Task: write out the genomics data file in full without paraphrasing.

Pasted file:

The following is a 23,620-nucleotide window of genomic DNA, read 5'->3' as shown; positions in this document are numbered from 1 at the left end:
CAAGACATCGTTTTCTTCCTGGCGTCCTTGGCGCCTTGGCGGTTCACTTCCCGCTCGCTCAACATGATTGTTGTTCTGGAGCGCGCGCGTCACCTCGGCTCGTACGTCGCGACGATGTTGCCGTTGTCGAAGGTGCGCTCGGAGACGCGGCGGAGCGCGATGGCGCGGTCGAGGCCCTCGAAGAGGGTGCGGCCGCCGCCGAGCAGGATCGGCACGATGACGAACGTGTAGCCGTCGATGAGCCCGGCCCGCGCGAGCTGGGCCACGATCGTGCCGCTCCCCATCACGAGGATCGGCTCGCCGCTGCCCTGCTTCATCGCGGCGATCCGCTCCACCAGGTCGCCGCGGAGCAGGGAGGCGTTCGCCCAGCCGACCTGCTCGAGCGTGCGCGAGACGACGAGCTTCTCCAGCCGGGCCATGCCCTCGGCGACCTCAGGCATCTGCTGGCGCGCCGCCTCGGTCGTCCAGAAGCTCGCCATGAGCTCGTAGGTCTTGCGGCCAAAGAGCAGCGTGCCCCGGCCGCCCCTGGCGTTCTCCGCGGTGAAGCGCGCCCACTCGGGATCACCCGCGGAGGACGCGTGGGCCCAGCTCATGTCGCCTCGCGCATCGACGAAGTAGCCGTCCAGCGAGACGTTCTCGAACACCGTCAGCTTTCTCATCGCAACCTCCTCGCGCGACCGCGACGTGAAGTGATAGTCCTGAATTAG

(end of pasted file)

The following is a 23,620-nucleotide window of genomic DNA, read 5'->3' as shown; positions in this document are numbered from 1 at the left end:
CAAGACATCGTTTTCTTCCTGGCGTCCTTGGCGCCTTGGCGGTTCACTTCCCGCTCGCTCAACATGATTGTTGTTCTGGAGCGCGCGCGTCACCTCGGCTCGTACGTCGCGACGATGTTGCCGTTGTCGAAGGTGCGCTCGGAGACGCGGCGGAGCGCGATGGCGCGGTCGAGGCCCTCGAAGAGGGTGCGGCCGCCGCCGAGCAGGATCGGCACGATGACGAACGTGTAGCCGTCGATGAGCCCGGCCCGCGCGAGCTGGGCCACGATCGTGCCGCTCCCCATCACGAGGATCGGCTCGCCGCTGCCCTGCTTCATCGCGGCGATCCGCTCCACCAGGTCGCCGCGGAGCAGGGAGGCGTTCGCCCAGCCGACCTGCTCGAGCGTGCGCGAGACGACGAGCTTCTCCAGCCGGGCCATGCCCTCGGCGACCTCAGGCATCTGCTGGCGCGCCGCCTCGGTCGTCCAGAAGCTCGCCATGAGCTCGTAGGTCTTGCGGCCAAAGAGCAGCGTGCCCCGGCCGCCCCTGGCGTTCTCCGCGGTGAAGCGCGCCCACTCGGGATCACCCGCGGAGGACGCGTGGGCCCAGCTCATGTCGCCTCGCGCATCGACGAAGTAGCCGTCCAGCGAGACGTTCTCGAACACCGTCAGCTTTCTCATCGCAACCTCCTCGCGCGACCGCGACGTGAAGTGATAGTCCTGAATTAG